The tax authorities are not known for their leniency; however, the Covid-19 pandemic has hit the world hard and the government has introduced a number of measures to help those who might be struggling as a result. A handful of these measures relate to the filing of self-assessment tax returns and payment of the associated tax bills. Read our latest article below to find out what help is available...
What are HMRC doing to help?
The first measure of help HMRC introduced was to extend the filing deadline for self-assessment tax returns from the usual date of 31st January to 28th February 2021. This gave an extra four weeks to file the return and avoid the £100 late filing penalty. Figures are not yet available on how many returns were submitted during the extension. When announced, this extension only applied to submission of the return; the tax payable was still due on 31st January 2021.
During February, on 19th of the month, the government made a further announcement regarding the payment of tax, giving an extension until 1st April for outstanding tax to be paid or a payment plan to be set up before the 5% penalty would be charged. The 5% fee is usually implemented on 3rd March, so another four-week extension has been granted.
However, whilst taxpayers may have been given a short reprieve from penalties, they are not to be let off the interest charges which accrue daily at 2.6%. Further 5% penalty charges are still in place for 31st July 2021 and 31st January 2022 if tax remains unpaid.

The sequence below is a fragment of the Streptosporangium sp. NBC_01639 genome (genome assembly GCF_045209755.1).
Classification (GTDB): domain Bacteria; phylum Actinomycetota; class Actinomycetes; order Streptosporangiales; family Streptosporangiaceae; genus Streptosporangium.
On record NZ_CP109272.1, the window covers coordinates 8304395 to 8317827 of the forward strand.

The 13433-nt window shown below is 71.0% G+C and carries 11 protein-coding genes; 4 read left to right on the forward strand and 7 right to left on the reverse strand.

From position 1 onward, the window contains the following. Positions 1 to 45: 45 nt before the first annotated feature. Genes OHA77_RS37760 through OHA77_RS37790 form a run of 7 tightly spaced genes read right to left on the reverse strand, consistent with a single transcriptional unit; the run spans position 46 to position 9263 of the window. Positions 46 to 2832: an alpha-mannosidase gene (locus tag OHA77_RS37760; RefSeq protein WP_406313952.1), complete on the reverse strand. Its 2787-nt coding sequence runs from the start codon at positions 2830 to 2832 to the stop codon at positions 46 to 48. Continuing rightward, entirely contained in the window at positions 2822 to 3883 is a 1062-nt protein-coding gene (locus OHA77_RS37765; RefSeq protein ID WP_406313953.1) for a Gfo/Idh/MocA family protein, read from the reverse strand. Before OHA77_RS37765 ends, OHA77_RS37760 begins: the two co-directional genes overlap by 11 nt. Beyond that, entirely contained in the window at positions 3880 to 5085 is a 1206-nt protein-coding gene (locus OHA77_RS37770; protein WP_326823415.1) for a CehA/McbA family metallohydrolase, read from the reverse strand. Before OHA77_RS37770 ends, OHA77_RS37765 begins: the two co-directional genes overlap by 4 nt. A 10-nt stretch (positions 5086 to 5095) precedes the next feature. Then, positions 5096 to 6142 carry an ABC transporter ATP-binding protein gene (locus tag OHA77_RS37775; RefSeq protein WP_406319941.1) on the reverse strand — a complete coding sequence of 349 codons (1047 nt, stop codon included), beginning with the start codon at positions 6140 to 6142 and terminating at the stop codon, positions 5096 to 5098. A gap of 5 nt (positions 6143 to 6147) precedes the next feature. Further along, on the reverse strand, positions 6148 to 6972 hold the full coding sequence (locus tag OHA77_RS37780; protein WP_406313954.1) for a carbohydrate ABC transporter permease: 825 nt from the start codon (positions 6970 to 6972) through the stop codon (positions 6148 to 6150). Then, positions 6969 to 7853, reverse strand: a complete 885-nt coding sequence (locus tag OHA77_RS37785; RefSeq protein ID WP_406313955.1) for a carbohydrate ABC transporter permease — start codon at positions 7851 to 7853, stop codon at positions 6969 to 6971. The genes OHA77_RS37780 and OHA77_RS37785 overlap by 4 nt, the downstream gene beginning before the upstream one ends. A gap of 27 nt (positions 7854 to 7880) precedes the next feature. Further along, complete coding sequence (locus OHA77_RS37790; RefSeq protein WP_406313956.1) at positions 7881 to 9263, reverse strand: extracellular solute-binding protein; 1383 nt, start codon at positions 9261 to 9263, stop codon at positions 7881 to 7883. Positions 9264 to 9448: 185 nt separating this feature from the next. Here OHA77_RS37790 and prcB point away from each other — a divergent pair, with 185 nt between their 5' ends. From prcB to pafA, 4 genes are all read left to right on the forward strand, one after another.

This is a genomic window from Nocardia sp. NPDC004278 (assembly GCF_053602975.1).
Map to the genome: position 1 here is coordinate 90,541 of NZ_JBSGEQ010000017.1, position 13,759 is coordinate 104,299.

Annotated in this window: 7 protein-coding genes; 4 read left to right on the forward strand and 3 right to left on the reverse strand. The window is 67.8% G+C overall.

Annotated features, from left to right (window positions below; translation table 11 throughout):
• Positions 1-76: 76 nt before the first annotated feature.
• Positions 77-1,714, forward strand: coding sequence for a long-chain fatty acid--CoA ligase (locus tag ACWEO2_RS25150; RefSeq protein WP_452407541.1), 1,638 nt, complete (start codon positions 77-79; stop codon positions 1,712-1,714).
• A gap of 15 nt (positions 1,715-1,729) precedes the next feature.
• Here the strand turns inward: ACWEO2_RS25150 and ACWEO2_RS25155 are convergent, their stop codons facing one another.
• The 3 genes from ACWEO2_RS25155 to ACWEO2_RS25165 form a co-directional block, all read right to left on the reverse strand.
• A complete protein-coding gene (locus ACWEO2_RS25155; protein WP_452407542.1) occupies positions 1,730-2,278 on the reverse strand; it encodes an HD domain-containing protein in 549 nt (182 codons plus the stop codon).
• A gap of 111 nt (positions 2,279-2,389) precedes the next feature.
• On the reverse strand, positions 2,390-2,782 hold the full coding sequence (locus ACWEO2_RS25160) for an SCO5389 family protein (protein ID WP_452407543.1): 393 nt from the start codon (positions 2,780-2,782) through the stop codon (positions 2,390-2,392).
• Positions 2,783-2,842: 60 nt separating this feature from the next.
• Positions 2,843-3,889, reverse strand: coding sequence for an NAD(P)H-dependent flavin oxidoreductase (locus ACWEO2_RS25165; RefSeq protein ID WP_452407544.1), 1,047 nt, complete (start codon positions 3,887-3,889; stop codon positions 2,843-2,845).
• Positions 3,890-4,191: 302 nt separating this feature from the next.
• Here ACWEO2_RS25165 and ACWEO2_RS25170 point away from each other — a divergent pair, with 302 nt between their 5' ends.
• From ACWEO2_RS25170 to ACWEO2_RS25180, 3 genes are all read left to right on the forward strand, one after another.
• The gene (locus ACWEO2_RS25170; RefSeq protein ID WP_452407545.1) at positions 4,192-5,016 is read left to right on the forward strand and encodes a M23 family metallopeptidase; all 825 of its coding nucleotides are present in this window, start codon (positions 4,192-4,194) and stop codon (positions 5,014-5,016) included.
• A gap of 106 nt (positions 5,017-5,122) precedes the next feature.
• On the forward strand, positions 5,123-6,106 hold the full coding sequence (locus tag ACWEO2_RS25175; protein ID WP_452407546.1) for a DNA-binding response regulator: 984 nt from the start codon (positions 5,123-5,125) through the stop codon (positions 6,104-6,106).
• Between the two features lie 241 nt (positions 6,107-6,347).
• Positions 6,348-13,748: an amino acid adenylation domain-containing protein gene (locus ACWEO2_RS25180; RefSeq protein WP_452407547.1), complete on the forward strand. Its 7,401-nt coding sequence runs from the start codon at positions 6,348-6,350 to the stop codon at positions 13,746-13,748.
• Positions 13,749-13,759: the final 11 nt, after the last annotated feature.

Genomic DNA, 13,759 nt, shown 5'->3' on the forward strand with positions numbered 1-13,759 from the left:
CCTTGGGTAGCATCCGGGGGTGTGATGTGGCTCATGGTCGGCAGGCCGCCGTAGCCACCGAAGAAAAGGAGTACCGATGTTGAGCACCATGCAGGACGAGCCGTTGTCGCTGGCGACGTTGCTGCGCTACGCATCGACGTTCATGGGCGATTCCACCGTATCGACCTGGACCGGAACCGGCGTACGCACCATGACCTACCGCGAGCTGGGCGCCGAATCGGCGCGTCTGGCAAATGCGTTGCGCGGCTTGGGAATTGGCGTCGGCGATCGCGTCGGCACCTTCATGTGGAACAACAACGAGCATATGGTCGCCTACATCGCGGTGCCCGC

So, what should you do? At this point, you are likely to find yourself in one of four situations:
- You have submitted your tax return and paid your tax on time.
- You have submitted your tax return on time but have not paid your tax.
- You have not submitted your tax return but have made some payments on account for your tax.
- You have not submitted your tax return or paid any tax.
The best way of saving money and not paying more than you should is to file your return and pay your tax on time, so if you are in the first situation, you have nothing left to do until the end of the next tax year when you will have to go through the process again.
If you are in the second situation, submitting your return on time means that you have avoided the £100 late filing penalty and you know exactly how much tax you owe. If you cannot pay it all, pay what you can to lower your interest payments and get in touch with HMRC to set up a payment plan for the rest.
If you are in the third situation, get your return filed as soon as possible. The return will calculate exactly how much tax you owe, so you can find out if you need to pay more tax or if you have overpaid, submitting the return will trigger a rebate. If you need to pay more and want to set up a payment plan, you must file the return first. HMRC won't set up a payment plan based upon estimated figures.
If you are in the fourth situation, you have it all to do. Get the return filed as soon as possible so you know exactly what you are dealing with in terms of tax owed. It may be that you haven't submitted or paid because you are sure you don't owe any tax, but HMRC doesn't know that until they get your return. If you haven't submitted before 28th February you will have £100 late filing penalty to pay, and if you want to set up a payment plan for any tax owed, you will be able to do that once your return is filed.
Questions? We can help!
Get in touch with us, let us help you! Our team of tax experts can offer business advice and help you maximise your tax efficiency. Contact our Director, Nick Bonnello, today on 0115 964 8860 or email him at firstname.lastname@example.org tofind out how we can help you across all areas of your business.
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